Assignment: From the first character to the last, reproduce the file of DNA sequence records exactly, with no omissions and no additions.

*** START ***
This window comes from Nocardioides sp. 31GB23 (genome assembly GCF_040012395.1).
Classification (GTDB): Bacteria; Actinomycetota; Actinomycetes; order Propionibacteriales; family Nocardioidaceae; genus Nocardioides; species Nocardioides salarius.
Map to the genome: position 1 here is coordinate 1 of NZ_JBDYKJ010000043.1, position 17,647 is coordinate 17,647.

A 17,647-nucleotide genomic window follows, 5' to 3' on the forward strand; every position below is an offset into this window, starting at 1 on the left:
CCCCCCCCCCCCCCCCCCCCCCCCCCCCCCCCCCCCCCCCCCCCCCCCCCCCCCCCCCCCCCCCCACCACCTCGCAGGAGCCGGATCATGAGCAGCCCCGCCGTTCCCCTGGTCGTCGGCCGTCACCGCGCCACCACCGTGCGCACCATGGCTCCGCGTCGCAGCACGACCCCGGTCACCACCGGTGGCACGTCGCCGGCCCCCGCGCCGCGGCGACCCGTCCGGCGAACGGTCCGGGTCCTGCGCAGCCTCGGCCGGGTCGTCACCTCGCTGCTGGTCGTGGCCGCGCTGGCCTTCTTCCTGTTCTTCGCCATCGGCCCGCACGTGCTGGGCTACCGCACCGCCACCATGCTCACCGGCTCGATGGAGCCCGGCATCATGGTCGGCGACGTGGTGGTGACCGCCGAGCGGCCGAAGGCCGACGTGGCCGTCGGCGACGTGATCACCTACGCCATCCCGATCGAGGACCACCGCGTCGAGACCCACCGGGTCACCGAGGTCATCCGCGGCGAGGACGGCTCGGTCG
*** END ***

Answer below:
This window comes from Nocardioides sp. 31GB23 (genome assembly GCF_040012395.1).
Classification (GTDB): Bacteria; Actinomycetota; Actinomycetes; order Propionibacteriales; family Nocardioidaceae; genus Nocardioides; species Nocardioides salarius.
Map to the genome: position 1 here is coordinate 1 of NZ_JBDYKJ010000043.1, position 17,647 is coordinate 17,647.

A 17,647-nucleotide genomic window follows, 5' to 3' on the forward strand; every position below is an offset into this window, starting at 1 on the left:
CCCCCCCCCCCCCCCCCCCCCCCCCCCCCCCCCCCCCCCCCCCCCCCCCCCCCCCCCCCCCCCCCACCACCTCGCAGGAGCCGGATCATGAGCAGCCCCGCCGTTCCCCTGGTCGTCGGCCGTCACCGCGCCACCACCGTGCGCACCATGGCTCCGCGTCGCAGCACGACCCCGGTCACCACCGGTGGCACGTCGCCGGCCCCCGCGCCGCGGCGACCCGTCCGGCGAACGGTCCGGGTCCTGCGCAGCCTCGGCCGGGTCGTCACCTCGCTGCTGGTCGTGGCCGCGCTGGCCTTCTTCCTGTTCTTCGCCATCGGCCCGCACGTGCTGGGCTACCGCACCGCCACCATGCTCACCGGCTCGATGGAGCCCGGCATCATGGTCGGCGACGTGGTGGTGACCGCCGAGCGGCCGAAGGCCGACGTGGCCGTCGGCGACGTGATCACCTACGCCATCCCGATCGAGGACCACCGCGTCGAGACCCACCGGGTCACCGAGGTCATCCGCGGCGAGGACGGCTCGGTCG